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Pindone for rabbit control: efficacy, residues and cost

By Peter C. Nelson, Graham J. Hickling

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Toxins are a major component of rabbit control campaigns in New Zealand, with sodium monofluoroacetate (1080) being the primary toxin in use since the 1950s. However, landowners can use 1080 only under the direct supervision of a licensed operator, and rabbit populations in regularly-poisoned areas have become increasingly resistant to this form of control. A new, cost-effective toxin that does not cause persistent residues in livestock is required by landowners who wish to undertake their own rabbit control. Several recent trials have demonstrated the potential of the anticoagulant pindone (2-pivalyl-l,3-indandione) to meet these requirements. In 1992, the New Zealand Pesticides Board granted full registration to cereal pindone pellets, so that for the first time the New Zealand public has access to a rabbit bait that does not require a licence for its use. The bait is being used with apparent success in a wide range of situations, with sales of the product exceeding 100 ton in 1993.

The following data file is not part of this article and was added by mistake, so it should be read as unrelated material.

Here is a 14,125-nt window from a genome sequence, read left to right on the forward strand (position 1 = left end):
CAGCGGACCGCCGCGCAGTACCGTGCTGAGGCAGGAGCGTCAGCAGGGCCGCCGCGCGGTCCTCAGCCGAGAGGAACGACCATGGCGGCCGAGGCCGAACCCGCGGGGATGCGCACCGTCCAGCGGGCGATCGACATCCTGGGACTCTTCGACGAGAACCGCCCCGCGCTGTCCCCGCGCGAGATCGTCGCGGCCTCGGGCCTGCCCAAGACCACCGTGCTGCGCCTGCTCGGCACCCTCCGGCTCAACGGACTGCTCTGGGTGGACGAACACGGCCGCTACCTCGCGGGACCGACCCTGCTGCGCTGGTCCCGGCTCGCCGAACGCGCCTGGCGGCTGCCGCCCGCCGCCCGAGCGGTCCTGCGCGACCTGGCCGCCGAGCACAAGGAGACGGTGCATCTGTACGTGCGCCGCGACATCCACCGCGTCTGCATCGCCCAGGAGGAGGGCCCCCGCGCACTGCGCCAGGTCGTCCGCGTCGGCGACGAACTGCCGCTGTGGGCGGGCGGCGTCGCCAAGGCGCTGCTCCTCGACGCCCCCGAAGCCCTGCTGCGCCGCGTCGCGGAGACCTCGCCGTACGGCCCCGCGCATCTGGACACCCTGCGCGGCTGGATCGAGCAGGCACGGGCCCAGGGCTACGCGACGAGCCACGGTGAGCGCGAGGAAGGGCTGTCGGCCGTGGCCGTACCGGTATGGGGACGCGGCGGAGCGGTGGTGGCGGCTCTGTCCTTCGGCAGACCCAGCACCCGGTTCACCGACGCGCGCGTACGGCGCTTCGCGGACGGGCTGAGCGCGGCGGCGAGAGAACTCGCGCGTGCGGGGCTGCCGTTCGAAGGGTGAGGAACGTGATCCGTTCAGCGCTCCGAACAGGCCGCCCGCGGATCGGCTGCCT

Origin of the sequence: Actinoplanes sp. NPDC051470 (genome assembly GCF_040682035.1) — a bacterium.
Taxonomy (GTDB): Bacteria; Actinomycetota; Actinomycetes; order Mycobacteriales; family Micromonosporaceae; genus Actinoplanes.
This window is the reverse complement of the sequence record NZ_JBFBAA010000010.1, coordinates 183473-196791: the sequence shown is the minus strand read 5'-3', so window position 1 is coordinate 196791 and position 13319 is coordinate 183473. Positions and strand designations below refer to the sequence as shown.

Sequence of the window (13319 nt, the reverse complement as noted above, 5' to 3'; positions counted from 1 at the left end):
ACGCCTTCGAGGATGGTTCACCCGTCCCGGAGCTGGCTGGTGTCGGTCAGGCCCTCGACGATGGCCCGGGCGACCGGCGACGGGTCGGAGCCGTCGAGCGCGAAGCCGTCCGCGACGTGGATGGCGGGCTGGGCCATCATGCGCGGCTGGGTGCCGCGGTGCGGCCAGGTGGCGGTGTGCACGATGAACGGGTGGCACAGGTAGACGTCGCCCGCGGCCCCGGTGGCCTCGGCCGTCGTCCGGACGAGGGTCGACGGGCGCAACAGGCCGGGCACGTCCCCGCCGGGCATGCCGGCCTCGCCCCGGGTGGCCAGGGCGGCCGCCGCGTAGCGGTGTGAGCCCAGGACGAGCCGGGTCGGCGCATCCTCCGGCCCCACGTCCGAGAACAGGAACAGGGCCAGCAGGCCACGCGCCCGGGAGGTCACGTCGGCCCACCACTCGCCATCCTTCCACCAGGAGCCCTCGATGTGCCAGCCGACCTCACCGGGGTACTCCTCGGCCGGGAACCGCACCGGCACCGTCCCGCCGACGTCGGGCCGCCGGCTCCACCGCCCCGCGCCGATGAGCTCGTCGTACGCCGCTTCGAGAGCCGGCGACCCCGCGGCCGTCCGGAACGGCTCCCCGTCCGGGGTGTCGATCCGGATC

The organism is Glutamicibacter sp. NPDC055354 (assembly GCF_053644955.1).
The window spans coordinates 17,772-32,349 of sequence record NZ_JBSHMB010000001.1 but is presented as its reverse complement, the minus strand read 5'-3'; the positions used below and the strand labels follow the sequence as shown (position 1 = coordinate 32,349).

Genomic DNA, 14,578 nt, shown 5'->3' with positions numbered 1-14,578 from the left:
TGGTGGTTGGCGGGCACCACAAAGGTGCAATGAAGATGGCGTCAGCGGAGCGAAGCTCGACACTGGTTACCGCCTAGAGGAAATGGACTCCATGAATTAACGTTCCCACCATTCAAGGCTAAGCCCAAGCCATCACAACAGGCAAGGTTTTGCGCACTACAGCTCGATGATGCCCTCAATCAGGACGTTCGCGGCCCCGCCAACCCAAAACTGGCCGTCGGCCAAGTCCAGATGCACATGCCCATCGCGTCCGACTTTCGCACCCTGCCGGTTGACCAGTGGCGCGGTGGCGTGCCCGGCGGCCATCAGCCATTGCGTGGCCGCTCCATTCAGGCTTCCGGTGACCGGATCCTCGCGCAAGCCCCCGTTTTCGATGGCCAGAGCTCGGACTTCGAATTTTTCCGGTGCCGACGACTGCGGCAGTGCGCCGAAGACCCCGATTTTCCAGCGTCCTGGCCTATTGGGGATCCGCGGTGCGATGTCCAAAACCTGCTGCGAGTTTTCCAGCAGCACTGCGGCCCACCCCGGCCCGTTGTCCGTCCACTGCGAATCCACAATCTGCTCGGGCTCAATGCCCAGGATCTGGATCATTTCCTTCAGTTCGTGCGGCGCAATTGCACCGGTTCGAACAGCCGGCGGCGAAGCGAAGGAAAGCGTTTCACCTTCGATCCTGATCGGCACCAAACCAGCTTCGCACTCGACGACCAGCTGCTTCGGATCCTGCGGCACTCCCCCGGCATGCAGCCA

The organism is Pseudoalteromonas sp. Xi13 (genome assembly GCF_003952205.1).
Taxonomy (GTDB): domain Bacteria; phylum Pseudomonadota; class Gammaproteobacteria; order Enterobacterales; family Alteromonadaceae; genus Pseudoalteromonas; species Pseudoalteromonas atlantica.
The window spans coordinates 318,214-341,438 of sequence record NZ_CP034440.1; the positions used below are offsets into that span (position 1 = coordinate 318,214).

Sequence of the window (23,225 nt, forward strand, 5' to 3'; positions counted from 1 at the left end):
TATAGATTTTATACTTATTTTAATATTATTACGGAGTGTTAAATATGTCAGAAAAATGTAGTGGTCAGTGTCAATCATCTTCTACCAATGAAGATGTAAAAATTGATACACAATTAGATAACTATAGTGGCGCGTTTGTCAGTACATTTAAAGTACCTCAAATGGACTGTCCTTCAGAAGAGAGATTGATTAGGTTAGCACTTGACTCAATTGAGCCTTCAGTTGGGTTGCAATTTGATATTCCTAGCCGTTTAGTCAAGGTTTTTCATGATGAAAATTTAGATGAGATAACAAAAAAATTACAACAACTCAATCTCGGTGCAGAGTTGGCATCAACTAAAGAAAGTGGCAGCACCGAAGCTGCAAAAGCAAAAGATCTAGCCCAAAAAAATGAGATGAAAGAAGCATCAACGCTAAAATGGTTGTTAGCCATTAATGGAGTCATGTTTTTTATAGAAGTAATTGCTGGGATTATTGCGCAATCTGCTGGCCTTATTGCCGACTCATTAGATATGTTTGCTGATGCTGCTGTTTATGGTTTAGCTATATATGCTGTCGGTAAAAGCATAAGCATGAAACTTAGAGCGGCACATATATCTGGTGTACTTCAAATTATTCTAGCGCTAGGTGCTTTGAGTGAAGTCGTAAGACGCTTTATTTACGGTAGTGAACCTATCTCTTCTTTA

Deborah Maron

Date 1994
Publisher University of California- Davis
Date accepted 1994
Language English
Notes This work can be found in Digital Commons @ University of Nebraska- Lincoln:
Cite this work

Researchers should cite this work as follows:

  1. Animal welfare
  2. Bait
  3. Grazing
  4. Health
  5. paper
  6. Physical environment
  7. Poisoning
  8. predators
  9. Protection
  10. rabbits
  11. Toxins and toxicants
  12. Universities and Colleges